Exact land surveys sure in CL

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    CITY OF SAN FERNANDO—Where exactly is your land located? Where are its bounds?

    Small and big landowners including local governments in Central Luzon expect to get more accurate answers because a project delayed by 15 years has covered much since it was resumed in 2007, an official of the Department of Environment and Natural Resources said.

    The basic instrument of locating real properties——geodetic control points (GCP) or simply, mojon—is in place, at least half of them as of November, DENR regional executive director Ricardo Calderon said.

    According to Calderon, the continuation of the Philippine Reference System of 1992 (PRS92) has established 311 new mojons in Bataan and Zambales.

    At least 350 more new mojons are due for installations in Pampanga, Bulacan and Tarlac before December ends.

    Old mojons, totalling 164 in Nueva Ecja and Zambales, have been recovered. The DENR is restoring 252 more in Pampanga and Bulacan, according to Engr. Artemio Almazan, head of the agency’s regional composite survey team.

    Mojons, either circular or rectangular, are made of concrete. Geographic information, obtained via satellite, are inscribed on these as they are on private or public lands.

    Mojons used to be placed kilometers apart to establish the territories or boundaries of provinces, towns, cities, villages and lots, Calderon said.

    Because there are additional mojons, the time and cost of surveying are expected to decrease, Almazan said.

    “This [PSR92] is a very important component of cadastral projects,” Calderon said, referring to land surveys. Such projects were devolved to local governments until these were returned to the DENR, especially its lands management bureau, it was learned.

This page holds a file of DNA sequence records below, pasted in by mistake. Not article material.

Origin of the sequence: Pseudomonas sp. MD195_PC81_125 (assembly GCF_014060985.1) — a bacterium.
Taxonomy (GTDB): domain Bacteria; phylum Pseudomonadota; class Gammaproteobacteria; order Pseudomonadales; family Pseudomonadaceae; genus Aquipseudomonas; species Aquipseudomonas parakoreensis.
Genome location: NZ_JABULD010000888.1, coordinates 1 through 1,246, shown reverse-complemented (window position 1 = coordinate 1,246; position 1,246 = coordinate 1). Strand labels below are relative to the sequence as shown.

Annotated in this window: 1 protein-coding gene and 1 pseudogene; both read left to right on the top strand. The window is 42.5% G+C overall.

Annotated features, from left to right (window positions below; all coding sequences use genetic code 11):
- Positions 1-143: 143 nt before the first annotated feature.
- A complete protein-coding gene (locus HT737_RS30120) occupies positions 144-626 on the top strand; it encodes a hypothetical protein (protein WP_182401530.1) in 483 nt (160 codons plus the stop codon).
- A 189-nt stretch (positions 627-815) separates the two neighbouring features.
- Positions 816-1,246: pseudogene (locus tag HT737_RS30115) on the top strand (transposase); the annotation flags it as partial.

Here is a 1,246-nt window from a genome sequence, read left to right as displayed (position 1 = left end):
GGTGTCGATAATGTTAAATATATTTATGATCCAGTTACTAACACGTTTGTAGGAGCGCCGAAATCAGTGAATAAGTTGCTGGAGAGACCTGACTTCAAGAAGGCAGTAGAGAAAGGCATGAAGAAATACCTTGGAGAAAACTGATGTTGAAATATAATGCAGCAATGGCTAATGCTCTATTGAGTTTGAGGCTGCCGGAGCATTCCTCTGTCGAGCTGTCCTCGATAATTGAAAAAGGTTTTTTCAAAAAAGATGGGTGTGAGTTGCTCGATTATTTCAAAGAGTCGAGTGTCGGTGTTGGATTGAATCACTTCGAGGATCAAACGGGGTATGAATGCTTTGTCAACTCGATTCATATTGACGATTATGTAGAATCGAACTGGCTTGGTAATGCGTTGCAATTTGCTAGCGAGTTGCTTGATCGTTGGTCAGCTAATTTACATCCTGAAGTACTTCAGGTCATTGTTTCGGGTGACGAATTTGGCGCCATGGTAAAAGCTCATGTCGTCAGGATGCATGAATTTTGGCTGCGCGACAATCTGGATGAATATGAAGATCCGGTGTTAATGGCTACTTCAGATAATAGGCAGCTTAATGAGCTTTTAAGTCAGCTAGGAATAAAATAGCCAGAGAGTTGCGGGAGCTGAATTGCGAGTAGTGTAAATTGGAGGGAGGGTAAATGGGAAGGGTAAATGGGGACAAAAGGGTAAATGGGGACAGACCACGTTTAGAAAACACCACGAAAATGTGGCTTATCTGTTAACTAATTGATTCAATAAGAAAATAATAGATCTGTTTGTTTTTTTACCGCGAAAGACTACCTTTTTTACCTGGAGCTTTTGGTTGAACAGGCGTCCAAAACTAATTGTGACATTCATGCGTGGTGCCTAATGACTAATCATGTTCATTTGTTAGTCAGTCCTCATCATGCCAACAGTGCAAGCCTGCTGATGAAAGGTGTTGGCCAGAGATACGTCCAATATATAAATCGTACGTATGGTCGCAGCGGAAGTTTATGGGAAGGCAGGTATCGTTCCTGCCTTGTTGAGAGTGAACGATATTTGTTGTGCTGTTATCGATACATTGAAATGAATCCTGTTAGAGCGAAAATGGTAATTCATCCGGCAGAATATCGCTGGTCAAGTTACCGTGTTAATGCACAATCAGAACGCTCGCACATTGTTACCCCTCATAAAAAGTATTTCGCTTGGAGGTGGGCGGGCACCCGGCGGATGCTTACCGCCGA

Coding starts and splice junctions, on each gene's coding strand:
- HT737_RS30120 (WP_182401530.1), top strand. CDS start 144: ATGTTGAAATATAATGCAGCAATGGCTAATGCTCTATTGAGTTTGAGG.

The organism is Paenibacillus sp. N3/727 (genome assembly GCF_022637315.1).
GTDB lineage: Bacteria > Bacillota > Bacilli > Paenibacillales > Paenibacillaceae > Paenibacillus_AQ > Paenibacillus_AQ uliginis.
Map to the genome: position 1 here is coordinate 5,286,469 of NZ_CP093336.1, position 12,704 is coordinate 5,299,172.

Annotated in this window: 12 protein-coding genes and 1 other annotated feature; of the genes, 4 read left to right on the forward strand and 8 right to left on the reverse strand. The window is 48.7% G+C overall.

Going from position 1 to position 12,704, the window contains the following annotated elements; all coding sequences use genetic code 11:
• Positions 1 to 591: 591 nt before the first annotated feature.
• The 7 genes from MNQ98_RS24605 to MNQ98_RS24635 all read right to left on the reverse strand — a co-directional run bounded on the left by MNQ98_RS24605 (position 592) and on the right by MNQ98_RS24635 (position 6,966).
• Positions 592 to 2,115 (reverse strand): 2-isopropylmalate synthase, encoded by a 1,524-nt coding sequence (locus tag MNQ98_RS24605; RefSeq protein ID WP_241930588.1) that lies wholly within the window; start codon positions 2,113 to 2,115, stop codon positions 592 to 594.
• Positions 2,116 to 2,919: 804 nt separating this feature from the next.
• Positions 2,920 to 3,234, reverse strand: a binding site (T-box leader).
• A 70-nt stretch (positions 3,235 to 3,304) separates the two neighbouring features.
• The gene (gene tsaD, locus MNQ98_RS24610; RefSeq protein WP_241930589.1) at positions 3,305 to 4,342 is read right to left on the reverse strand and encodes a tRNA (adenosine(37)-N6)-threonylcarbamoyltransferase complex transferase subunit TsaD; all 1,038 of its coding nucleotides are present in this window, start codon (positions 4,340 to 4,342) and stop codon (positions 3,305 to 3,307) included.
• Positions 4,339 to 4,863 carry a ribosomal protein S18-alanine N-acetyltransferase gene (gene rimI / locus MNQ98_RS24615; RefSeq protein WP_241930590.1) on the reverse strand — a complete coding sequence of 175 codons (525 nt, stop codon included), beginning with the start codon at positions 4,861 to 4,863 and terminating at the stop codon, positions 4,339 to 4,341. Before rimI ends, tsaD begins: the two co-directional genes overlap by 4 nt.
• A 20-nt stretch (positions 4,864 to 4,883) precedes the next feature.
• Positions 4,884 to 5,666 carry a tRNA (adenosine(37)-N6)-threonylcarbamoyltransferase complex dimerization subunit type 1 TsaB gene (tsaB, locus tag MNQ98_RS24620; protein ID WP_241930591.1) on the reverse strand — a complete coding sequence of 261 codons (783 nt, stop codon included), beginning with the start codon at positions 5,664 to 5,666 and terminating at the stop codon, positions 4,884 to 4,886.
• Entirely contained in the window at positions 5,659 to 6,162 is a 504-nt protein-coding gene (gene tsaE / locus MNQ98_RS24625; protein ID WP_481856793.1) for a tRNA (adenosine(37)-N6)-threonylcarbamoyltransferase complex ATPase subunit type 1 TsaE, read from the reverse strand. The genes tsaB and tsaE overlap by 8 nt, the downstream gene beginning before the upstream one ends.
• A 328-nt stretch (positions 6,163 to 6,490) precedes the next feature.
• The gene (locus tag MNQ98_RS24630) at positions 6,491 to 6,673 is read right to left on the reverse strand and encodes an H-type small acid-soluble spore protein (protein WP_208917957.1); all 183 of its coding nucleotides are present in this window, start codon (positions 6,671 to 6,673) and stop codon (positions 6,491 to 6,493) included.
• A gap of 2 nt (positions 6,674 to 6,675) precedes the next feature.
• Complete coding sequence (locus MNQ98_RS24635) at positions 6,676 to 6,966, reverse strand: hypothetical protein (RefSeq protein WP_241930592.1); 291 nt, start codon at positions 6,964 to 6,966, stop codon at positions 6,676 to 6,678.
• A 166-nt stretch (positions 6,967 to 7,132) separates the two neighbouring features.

Calderon said mojons are significant in areas buried by Mt. Pinatubo’s eruptions in 1991 and lahar seasons in 1991 to 1997, Calderon said, referring to Pampanga, Tarlac and Zambales.

    These are also needed in villages that, after many centuries, have not been surveyed. These are in portions of Olongapo City in Zambales, Pandi and Obando in Bulacan and Nampicuan in Nueva Ecija.

    “What we are having are permanent reference points so that we avoid erroneous land surveys that lead to land conflicts in the court,” he said.

    A GPS (global positioning system) is used to determine the exact location, elevation, boundary and coordinates of an area.

    The DENR and the state-owned firms Clark Development Corp. and Clark International Airport Corp. are signing a memorandum allowing for the establishment of 62 mojons within 28,000 hectares of the Clark Freeport and Clark Special Economic Zone (also known as New Frontier or Sacobia.


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